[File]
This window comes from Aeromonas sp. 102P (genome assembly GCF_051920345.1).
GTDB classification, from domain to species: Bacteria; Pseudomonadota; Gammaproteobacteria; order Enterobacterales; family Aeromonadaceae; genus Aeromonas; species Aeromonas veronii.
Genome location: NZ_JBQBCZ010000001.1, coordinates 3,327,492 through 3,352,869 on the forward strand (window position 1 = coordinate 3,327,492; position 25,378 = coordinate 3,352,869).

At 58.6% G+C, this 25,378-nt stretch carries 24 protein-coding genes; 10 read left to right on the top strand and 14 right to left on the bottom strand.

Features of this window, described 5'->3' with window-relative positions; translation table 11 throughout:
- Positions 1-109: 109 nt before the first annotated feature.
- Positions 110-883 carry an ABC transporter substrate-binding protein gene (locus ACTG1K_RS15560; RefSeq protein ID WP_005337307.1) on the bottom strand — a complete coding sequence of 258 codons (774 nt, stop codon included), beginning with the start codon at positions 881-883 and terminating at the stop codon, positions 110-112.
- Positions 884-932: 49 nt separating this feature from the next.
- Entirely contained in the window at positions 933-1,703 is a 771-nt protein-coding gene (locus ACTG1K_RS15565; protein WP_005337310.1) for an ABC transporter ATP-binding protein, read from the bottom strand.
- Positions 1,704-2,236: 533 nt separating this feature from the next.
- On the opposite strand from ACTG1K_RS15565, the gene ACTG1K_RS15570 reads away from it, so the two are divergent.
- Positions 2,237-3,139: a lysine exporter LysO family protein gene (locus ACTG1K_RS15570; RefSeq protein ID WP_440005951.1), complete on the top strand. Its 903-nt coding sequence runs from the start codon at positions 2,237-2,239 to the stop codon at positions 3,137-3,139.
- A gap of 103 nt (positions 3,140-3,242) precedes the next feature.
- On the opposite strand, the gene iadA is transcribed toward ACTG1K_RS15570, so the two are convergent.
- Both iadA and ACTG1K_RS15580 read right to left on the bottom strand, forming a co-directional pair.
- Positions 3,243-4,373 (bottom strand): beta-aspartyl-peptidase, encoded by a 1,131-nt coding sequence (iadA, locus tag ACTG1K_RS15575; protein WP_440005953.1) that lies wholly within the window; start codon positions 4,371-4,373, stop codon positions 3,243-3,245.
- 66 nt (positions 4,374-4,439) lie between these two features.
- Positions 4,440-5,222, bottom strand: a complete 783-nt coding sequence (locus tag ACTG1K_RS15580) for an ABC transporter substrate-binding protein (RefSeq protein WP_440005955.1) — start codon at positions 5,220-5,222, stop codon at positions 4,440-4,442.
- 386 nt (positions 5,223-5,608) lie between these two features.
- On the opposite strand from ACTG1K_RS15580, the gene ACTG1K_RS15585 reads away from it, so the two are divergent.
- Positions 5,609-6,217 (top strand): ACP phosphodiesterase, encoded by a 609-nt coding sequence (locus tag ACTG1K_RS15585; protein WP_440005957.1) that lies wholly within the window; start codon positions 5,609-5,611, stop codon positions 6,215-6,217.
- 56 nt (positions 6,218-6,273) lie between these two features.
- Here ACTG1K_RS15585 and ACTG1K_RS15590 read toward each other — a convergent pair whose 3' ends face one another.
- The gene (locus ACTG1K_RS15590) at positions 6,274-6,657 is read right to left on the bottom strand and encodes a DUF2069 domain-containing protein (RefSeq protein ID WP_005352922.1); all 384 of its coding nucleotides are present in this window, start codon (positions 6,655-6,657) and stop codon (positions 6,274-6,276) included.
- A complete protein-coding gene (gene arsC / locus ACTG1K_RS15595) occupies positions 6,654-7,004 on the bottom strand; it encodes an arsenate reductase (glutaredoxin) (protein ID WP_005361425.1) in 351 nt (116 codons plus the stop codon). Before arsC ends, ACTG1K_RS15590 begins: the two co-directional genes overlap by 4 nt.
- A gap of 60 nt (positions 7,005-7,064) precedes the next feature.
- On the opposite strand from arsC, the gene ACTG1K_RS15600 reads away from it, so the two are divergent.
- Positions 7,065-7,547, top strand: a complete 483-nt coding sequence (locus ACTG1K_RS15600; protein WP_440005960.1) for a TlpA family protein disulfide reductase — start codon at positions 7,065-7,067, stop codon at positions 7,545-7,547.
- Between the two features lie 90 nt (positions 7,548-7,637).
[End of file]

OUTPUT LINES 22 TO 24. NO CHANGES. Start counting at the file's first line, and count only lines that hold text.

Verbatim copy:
- 56 nt (positions 6,218-6,273) lie between these two features.
- Here ACTG1K_RS15585 and ACTG1K_RS15590 read toward each other — a convergent pair whose 3' ends face one another.
- The gene (locus ACTG1K_RS15590) at positions 6,274-6,657 is read right to left on the bottom strand and encodes a DUF2069 domain-containing protein (RefSeq protein ID WP_005352922.1); all 384 of its coding nucleotides are present in this window, start codon (positions 6,655-6,657) and stop codon (positions 6,274-6,276) included.